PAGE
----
> frequently used. But those other filter types do exist, and one
> reason they exist (among others) is that you might be filtering
> something that would react with the paper or pick up undesirable
> contaminants from it. It all depends on what you're doing.
>
> So -- if what you're doing is filtering coffee for human consumption,
> is there any risk? All decent coffee filters these days are bleached
> in such a way as to prevent formation of dioxins or else remove almost
> all of them from the paper. I assume that lab filters would be
> produced to the same or higher standards of purity, but you never
> know, right? At least I don't know -- do you?
>

You obviously know more about filters than I do. Perhaps you cold send
an email off to the filter paper maker and ask if they're food safe.
There's probably a MSDS online, no? http://www.ilpi.com/msds/

R "I still don't like filtered coffee" TF


 
Date: 18 Aug 2007 04:56:39
From:
Subject: Re: Lab filter paper for coffee?
On Aug 18, 3:57 am, Randall Nortman <usenet8...@wonderclown.com >
wrote:
> Anybody filtered coffee through laboratory filter paper before? Are
> the normal general purpose filters good enough to catch the fines, and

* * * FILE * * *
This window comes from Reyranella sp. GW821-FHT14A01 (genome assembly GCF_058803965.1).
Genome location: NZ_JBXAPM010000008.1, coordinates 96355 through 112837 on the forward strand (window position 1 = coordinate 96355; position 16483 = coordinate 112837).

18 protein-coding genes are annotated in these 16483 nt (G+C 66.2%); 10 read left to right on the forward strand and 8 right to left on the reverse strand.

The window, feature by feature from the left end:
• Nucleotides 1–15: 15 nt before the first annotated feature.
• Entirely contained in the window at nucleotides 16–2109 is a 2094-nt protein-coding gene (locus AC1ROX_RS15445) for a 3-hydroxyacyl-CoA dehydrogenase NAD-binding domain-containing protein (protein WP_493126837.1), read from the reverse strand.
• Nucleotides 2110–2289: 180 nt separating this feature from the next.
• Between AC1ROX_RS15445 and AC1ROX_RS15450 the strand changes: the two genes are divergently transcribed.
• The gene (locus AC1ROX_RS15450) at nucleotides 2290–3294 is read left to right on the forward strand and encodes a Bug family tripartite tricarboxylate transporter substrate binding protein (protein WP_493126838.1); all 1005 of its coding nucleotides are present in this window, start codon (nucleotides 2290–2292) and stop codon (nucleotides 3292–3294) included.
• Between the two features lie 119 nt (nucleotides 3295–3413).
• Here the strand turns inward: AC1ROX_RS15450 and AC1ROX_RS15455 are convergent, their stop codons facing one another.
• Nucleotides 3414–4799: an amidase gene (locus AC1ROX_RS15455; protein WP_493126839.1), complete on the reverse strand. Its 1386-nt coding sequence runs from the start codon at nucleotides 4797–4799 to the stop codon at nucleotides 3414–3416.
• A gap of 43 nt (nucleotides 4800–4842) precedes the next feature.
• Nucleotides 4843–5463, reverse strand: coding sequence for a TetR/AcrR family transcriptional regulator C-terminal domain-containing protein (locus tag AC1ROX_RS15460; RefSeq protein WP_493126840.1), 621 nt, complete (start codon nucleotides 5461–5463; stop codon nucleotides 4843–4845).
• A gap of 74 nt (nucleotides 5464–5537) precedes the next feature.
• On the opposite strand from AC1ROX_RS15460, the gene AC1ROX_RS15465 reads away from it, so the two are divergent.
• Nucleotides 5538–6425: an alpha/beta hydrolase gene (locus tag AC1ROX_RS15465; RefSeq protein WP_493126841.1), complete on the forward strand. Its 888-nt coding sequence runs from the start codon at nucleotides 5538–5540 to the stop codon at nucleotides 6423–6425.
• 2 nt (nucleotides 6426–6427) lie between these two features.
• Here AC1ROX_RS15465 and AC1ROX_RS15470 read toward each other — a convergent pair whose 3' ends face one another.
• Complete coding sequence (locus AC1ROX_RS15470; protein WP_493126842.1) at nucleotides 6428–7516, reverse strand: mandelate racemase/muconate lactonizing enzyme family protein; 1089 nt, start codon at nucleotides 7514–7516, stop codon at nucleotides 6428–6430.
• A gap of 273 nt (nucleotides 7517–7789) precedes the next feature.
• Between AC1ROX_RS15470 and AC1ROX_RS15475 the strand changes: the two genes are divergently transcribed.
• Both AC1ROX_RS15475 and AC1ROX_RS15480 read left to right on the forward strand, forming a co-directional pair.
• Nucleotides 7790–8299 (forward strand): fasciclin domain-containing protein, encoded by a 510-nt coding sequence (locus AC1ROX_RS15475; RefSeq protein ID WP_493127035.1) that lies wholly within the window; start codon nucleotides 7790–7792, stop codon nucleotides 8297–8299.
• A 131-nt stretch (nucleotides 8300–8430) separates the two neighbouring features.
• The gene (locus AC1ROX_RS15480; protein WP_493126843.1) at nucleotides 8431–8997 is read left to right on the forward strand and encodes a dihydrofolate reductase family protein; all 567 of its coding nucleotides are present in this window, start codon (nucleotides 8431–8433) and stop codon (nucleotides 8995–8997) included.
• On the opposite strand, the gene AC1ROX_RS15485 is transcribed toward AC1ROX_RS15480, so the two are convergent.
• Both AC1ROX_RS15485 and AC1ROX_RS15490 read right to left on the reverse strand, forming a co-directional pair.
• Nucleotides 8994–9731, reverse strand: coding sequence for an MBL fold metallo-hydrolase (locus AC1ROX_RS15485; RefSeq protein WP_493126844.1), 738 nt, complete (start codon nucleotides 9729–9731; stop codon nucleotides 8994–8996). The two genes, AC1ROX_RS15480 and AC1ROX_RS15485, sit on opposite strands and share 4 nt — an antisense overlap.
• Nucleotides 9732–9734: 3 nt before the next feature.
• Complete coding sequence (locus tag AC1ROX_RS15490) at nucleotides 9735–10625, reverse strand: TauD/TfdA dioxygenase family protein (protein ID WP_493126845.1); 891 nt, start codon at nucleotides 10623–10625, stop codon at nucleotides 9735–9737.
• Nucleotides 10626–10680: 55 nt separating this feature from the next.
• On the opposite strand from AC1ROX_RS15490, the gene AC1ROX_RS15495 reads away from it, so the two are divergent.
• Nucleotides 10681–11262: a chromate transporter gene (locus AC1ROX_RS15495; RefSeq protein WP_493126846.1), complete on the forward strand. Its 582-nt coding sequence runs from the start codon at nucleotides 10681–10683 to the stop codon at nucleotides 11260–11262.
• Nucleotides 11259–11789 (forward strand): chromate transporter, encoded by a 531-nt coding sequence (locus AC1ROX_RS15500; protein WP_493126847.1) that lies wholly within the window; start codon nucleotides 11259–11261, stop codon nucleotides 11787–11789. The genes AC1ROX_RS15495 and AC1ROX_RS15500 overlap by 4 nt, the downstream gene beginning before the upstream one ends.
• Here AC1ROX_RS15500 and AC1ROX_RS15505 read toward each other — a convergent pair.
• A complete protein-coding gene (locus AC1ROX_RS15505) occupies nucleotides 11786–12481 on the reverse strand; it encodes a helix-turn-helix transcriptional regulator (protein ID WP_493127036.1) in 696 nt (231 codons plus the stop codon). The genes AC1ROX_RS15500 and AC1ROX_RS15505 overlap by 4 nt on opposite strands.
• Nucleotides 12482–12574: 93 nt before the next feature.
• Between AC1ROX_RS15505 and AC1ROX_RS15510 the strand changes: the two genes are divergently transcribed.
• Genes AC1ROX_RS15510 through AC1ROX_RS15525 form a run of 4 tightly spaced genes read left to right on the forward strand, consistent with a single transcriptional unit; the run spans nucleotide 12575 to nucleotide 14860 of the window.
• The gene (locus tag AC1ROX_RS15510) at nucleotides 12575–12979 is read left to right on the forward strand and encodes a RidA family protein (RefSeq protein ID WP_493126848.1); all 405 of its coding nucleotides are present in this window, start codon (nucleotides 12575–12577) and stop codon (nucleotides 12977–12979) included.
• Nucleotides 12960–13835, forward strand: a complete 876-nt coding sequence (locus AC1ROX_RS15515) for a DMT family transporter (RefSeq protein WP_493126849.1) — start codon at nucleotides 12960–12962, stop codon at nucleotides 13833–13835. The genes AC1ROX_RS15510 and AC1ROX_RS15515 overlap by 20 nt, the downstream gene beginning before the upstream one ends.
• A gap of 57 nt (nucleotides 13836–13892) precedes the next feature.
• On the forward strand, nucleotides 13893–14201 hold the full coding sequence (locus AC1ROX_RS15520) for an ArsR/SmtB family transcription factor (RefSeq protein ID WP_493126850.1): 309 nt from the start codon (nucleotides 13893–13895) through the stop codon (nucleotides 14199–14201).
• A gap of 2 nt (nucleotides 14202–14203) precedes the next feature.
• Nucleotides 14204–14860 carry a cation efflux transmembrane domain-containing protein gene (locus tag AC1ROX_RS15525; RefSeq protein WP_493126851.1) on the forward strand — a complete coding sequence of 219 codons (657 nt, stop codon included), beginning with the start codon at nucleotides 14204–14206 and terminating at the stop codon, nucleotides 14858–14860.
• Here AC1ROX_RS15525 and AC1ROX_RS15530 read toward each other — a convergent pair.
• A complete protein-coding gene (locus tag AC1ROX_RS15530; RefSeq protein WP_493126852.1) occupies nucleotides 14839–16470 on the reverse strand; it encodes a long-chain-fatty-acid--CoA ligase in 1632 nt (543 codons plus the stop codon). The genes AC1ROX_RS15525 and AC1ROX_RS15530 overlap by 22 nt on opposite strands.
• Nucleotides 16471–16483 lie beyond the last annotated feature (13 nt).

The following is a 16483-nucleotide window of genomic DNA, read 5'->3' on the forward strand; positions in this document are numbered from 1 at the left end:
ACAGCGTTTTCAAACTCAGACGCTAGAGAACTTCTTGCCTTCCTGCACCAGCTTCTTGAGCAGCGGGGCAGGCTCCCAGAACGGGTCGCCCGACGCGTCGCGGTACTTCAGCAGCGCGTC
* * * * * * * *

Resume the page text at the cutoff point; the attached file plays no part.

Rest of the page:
> do I need to be worried about dioxin from the bleached paper?
>
Yes and no, respectively. I've used qualitative filter paper in a
Chemex with fine results. Of course if you try it and die, don't sue
me.

Best,
David



  
Date: 18 Aug 2007 19:48:05
From: Craig Andrews
Subject: Re: Lab filter paper for coffee?

<David.Lewis@pobox.com > wrote in message
news:1187438199.856809.300610@r29g2000hsg.googlegroups.com...
> On Aug 18, 3:57 am, Randall Nortman <usenet8...@wonderclown.com>
> wrote:
>> Anybody filtered coffee through laboratory filter paper before? Are
>> the normal general purpose filters good enough to catch the fines, and
>> do I need to be worried about dioxin from the bleached paper?
>>
> Yes and no, respectively. I've used qualitative filter paper in a
> Chemex with fine results. Of course if you try it and die, don't sue
> me.
>
> Best,
> David
>

He couldn't very well sue you if he was dead could he? {;-)
Craig.